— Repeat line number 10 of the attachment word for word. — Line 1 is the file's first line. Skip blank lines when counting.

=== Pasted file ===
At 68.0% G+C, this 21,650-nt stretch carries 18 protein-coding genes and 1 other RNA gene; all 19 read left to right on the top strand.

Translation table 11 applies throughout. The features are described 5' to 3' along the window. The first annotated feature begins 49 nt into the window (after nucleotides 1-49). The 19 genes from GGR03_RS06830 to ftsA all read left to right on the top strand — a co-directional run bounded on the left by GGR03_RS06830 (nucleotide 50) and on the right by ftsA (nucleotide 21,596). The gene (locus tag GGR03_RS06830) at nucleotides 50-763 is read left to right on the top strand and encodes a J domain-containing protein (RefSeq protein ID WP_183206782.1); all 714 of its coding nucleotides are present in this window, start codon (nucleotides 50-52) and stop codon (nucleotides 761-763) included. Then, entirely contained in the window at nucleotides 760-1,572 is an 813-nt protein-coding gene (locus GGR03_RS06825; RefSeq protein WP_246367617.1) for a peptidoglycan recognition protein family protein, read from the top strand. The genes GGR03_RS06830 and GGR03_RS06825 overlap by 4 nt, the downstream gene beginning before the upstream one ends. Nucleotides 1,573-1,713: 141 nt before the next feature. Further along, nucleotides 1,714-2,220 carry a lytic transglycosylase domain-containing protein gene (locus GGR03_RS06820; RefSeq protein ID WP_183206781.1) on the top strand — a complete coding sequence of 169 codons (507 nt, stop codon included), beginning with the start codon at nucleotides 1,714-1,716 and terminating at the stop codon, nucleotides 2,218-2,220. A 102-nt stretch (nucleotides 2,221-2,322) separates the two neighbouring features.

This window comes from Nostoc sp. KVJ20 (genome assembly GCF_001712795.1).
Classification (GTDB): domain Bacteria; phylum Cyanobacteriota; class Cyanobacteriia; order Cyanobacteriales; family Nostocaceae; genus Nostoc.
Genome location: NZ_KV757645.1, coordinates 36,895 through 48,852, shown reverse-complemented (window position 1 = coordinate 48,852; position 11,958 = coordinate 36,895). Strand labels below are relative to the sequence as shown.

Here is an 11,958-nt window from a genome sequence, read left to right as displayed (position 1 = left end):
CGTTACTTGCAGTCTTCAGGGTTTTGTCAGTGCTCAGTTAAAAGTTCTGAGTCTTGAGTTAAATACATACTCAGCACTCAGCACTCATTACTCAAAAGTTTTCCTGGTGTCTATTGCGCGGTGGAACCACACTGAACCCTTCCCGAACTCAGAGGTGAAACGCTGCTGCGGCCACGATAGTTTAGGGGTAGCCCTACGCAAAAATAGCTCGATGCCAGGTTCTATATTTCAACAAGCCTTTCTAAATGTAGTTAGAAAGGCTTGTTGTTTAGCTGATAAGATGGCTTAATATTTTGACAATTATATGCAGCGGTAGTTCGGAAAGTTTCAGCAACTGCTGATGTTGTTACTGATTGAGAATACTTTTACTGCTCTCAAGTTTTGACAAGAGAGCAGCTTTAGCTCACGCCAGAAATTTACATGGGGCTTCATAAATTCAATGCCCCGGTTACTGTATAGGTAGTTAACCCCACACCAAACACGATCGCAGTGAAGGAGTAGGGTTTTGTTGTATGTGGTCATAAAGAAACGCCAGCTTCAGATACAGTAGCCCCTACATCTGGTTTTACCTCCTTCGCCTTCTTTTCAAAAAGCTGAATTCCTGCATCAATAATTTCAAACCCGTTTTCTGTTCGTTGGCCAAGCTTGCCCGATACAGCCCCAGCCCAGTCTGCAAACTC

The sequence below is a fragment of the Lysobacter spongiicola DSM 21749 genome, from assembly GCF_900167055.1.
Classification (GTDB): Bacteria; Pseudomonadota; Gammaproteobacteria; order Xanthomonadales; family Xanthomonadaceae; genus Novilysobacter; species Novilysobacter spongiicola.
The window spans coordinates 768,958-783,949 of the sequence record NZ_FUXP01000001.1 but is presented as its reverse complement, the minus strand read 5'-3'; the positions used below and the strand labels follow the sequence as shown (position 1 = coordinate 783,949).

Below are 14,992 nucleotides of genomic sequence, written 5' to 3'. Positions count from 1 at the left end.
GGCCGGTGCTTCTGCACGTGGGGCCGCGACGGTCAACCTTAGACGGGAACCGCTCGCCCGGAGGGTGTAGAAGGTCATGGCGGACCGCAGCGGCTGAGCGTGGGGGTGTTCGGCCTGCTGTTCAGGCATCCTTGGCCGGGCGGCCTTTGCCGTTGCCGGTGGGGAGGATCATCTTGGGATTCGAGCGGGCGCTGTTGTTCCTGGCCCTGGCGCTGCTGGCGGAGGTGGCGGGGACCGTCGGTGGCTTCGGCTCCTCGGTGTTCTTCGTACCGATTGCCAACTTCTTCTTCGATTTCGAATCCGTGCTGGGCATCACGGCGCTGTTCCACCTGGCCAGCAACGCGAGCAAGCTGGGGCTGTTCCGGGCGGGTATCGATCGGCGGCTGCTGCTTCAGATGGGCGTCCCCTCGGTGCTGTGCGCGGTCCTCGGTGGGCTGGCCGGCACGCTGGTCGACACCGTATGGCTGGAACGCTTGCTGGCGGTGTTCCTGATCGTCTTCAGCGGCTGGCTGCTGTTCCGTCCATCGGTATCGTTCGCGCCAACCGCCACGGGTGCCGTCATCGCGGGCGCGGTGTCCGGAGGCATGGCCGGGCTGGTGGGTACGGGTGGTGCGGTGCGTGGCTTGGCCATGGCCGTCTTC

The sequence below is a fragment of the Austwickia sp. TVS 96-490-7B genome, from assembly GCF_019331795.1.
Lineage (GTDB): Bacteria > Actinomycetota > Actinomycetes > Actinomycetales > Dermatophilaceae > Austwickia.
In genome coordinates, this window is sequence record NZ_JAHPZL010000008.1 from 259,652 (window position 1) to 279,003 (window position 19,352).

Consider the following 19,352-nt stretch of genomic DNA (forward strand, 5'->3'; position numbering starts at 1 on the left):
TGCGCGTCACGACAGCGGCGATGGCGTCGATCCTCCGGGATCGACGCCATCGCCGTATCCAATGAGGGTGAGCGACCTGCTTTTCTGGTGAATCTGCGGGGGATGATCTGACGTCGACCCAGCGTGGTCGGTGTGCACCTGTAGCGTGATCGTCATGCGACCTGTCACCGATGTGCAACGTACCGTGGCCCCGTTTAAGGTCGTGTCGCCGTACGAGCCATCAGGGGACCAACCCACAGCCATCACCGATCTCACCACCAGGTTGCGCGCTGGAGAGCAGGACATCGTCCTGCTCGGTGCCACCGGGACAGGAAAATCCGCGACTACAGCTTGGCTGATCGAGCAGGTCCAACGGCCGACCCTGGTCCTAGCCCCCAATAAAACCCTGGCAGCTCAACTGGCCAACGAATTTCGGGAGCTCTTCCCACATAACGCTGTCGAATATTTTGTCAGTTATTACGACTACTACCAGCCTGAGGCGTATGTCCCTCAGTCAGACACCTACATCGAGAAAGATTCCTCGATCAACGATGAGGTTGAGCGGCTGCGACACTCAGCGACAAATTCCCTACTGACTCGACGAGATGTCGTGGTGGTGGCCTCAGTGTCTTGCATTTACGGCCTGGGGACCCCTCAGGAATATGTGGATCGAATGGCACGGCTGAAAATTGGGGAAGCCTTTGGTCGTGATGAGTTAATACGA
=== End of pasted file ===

The window spans coordinates 768,958-783,949 of the sequence record NZ_FUXP01000001.1 but is presented as its reverse complement, the minus strand read 5'-3'; the positions used below and the strand labels follow the sequence as shown (position 1 = coordinate 783,949).